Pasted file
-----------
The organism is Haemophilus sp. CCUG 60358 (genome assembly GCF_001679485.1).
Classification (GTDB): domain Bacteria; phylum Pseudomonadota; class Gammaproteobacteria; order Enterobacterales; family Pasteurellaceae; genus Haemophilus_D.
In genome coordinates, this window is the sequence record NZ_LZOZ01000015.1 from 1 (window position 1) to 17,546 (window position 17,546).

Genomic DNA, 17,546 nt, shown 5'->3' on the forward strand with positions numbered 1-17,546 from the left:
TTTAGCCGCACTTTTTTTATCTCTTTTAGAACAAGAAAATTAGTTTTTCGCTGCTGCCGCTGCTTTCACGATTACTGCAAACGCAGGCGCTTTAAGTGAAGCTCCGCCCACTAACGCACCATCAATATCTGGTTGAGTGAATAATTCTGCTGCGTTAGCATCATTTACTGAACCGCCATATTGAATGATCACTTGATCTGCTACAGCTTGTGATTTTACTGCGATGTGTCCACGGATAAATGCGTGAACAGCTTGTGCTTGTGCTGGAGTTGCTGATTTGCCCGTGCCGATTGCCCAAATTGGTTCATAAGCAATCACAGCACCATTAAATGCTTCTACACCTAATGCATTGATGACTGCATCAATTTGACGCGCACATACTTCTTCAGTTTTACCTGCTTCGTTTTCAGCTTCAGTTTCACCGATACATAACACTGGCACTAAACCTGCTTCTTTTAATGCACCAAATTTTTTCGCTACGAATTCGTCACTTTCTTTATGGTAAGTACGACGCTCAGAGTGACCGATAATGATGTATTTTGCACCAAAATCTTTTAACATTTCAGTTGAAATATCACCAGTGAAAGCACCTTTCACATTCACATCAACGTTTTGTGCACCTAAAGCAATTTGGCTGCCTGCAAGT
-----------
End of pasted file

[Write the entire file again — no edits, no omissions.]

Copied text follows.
The organism is Haemophilus sp. CCUG 60358 (genome assembly GCF_001679485.1).
Classification (GTDB): domain Bacteria; phylum Pseudomonadota; class Gammaproteobacteria; order Enterobacterales; family Pasteurellaceae; genus Haemophilus_D.
In genome coordinates, this window is the sequence record NZ_LZOZ01000015.1 from 1 (window position 1) to 17,546 (window position 17,546).

Genomic DNA, 17,546 nt, shown 5'->3' on the forward strand with positions numbered 1-17,546 from the left:
TTTAGCCGCACTTTTTTTATCTCTTTTAGAACAAGAAAATTAGTTTTTCGCTGCTGCCGCTGCTTTCACGATTACTGCAAACGCAGGCGCTTTAAGTGAAGCTCCGCCCACTAACGCACCATCAATATCTGGTTGAGTGAATAATTCTGCTGCGTTAGCATCATTTACTGAACCGCCATATTGAATGATCACTTGATCTGCTACAGCTTGTGATTTTACTGCGATGTGTCCACGGATAAATGCGTGAACAGCTTGTGCTTGTGCTGGAGTTGCTGATTTGCCCGTGCCGATTGCCCAAATTGGTTCATAAGCAATCACAGCACCATTAAATGCTTCTACACCTAATGCATTGATGACTGCATCAATTTGACGCGCACATACTTCTTCAGTTTTACCTGCTTCGTTTTCAGCTTCAGTTTCACCGATACATAACACTGGCACTAAACCTGCTTCTTTTAATGCACCAAATTTTTTCGCTACGAATTCGTCACTTTCTTTATGGTAAGTACGACGCTCAGAGTGACCGATAATGATGTATTTTGCACCAAAATCTTTTAACATTTCAGTTGAAATATCACCAGTGAAAGCACCTTTCACATTCACATCAACGTTTTGTGCACCTAAAGCAATTTGGCTGCCTGCAAGT